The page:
R Box

Github repo.
This project isn't done yet. It will be assembled and tested when the parts arrive.


I used to implement a lot of voltage regulators at a previous job. Part of the bring-up process was load testing them, which involved scrounging around the office for power resistors and hoping they were the right value. Money was tight, so we couldn't afford the $300 for an electronic load.

I ended up buying a bunch of 10W TH power resistors (like these: SQPW101R0J), ziptying them to a piece of acrylic, then wiring them in series with banana jacks at each connection. I had two units, one with 1Ω and one with 10Ω resistors. By measuring the power input and output while changing the load resistance, I could make some okay efficiency graphs for the voltage regulators.

Apart from the form factor issues (they took up a lot of desk space and were kind of cumbersome), there was an unexpected restriction. When measuring a 12V rail, I couldn't use the 11Ω configuration. Connecting a 1Ω and 10Ω resistor in series across 12V results in 11.9W dissipating in the 10Ω 10W resistor. Here's a spreadsheet I made that shows the possible resistor combinations and the power dissipation in each one, with the meltdown prone combinations highlighted in red:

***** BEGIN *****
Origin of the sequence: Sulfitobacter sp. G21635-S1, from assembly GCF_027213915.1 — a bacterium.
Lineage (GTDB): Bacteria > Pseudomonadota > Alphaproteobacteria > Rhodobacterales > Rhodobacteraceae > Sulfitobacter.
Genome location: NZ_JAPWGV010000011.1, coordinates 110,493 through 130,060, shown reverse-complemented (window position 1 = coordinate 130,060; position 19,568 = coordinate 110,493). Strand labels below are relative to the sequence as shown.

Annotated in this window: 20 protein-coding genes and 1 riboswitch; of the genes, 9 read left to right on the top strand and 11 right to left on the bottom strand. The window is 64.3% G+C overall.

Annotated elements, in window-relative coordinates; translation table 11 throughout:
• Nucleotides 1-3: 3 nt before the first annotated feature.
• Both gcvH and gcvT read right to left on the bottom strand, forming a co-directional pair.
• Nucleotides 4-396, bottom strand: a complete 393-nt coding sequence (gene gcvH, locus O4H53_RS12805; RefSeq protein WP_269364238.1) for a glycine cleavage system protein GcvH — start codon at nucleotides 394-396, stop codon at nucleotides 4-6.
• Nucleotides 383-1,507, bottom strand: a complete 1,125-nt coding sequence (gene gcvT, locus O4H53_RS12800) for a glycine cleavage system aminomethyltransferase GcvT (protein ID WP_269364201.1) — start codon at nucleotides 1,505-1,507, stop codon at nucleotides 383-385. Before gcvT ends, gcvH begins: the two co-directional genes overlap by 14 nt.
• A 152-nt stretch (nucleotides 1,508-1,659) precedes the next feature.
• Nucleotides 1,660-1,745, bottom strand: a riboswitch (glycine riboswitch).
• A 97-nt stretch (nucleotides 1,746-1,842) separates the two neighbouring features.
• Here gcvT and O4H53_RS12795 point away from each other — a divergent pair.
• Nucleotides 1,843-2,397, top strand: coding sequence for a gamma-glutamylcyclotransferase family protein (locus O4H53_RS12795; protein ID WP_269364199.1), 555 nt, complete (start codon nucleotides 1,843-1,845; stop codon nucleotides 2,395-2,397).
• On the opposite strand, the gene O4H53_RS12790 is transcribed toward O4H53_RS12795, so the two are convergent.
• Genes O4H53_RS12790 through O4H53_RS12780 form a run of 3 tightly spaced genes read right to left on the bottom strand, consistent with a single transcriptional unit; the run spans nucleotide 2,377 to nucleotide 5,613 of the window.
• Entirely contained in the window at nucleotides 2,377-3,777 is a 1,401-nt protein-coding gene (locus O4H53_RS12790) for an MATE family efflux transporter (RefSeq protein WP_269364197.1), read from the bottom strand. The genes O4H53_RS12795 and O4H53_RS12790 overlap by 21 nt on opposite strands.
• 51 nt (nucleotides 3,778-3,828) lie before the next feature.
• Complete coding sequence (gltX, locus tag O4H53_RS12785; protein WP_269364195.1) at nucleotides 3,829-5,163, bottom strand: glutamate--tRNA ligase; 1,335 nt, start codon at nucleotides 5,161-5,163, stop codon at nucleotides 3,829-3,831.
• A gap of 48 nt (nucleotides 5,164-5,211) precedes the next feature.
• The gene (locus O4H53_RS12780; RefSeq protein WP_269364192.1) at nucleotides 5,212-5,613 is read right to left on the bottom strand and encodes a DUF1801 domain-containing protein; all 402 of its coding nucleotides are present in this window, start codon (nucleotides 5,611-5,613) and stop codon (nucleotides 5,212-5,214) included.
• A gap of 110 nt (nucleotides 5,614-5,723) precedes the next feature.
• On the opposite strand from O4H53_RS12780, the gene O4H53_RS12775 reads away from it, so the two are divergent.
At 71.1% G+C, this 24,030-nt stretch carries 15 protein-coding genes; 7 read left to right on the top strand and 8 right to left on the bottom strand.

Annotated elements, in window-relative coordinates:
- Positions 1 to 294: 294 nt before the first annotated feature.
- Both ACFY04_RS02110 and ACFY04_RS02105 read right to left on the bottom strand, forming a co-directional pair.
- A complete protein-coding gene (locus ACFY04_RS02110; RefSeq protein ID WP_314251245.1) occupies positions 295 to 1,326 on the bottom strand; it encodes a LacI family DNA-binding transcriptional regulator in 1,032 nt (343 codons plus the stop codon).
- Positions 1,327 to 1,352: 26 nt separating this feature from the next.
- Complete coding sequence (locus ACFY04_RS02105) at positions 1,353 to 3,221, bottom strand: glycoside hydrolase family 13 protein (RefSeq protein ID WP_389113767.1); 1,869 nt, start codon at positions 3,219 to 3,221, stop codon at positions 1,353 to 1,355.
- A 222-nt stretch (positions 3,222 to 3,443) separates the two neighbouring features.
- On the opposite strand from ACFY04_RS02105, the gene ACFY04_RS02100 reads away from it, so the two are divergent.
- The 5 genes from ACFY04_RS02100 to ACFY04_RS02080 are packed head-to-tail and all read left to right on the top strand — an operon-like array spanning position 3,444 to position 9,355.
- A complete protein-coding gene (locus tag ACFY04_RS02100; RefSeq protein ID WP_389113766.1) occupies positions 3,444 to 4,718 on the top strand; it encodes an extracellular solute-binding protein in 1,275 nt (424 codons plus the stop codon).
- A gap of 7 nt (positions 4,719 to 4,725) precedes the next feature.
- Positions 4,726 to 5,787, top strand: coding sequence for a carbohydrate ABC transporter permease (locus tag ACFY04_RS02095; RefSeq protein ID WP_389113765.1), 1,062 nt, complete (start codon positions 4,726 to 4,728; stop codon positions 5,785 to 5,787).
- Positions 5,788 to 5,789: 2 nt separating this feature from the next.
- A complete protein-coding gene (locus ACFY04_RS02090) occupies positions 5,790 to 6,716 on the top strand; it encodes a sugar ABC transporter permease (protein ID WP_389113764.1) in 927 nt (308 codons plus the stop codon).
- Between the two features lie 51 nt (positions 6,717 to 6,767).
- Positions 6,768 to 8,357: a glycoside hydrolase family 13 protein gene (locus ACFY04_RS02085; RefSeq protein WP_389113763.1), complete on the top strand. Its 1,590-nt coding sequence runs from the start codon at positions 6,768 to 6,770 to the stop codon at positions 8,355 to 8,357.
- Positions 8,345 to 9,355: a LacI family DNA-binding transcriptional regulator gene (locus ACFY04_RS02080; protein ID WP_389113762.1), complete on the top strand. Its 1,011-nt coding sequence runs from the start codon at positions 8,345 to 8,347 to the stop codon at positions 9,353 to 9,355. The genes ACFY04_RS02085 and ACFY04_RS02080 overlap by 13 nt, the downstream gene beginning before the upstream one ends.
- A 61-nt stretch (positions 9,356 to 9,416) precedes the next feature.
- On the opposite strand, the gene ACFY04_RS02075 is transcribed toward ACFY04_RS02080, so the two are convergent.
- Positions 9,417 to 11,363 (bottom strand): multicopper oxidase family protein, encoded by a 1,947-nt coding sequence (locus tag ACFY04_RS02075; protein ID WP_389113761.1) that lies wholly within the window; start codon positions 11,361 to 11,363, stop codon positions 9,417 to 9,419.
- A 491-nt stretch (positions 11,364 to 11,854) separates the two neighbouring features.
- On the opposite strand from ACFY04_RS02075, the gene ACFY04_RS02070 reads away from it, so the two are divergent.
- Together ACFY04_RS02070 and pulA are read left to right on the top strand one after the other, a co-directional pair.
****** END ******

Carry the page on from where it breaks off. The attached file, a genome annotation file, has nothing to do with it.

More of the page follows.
10W 12V Dissipation

It was even worse for 24V, where the 10Ω resistor has to dissipate 48W:

10W 24V Dissipation

The efficiency graph had to jump from 1A to 2.4A output current, missing about half the data for a 24V 3A regulator.

However, when you add a second 10Ω resistor you double the power rating and halve the current, so each only dissipated 12W. Only the first 10Ω resistor has to be beefy.

With all that in mind, let's try again.

Project Goals

  • Draw up to 3A from a 24V rail without blowing any of the resistors or skipping any resistor combinations.
  • Be precise. I'd like to use 1% resistors if they're not too expensive.
  • Be easy to manufacture. One factor will be avoiding wires and cables since those are a big time sink to assemble.
  • Take up less space. The first version was mounted on two A4 sized pieces of acrylic.
  • Be easy to store. I'd like to be able to stack other thing on top when not in use.

Resistor Power Ratings

Here are the required resistor power ratings for up to 3A at 24V, taken from the previous table with an added safety factor.

Resistor Max P @ 24V [W] Derate 25% [W]
 1Ω 9  12
 10Ω #1  47.6  60
 10Ω #2-10  ≤13.1  17

Sourcing Parts


There's three main ways to mount a resistor: surface mount, through hole, and chassis mount. Chassis mount is out because it requires wiring, and through hole power resistors are dominated by TO-220 package variants that either want heat sinks which take up room or need to have their legs bent so you can bolt them flat against the bare copper of the PCB with thermal paste. Both those options are labour intensive, so I'll be sticking with surface mount parts.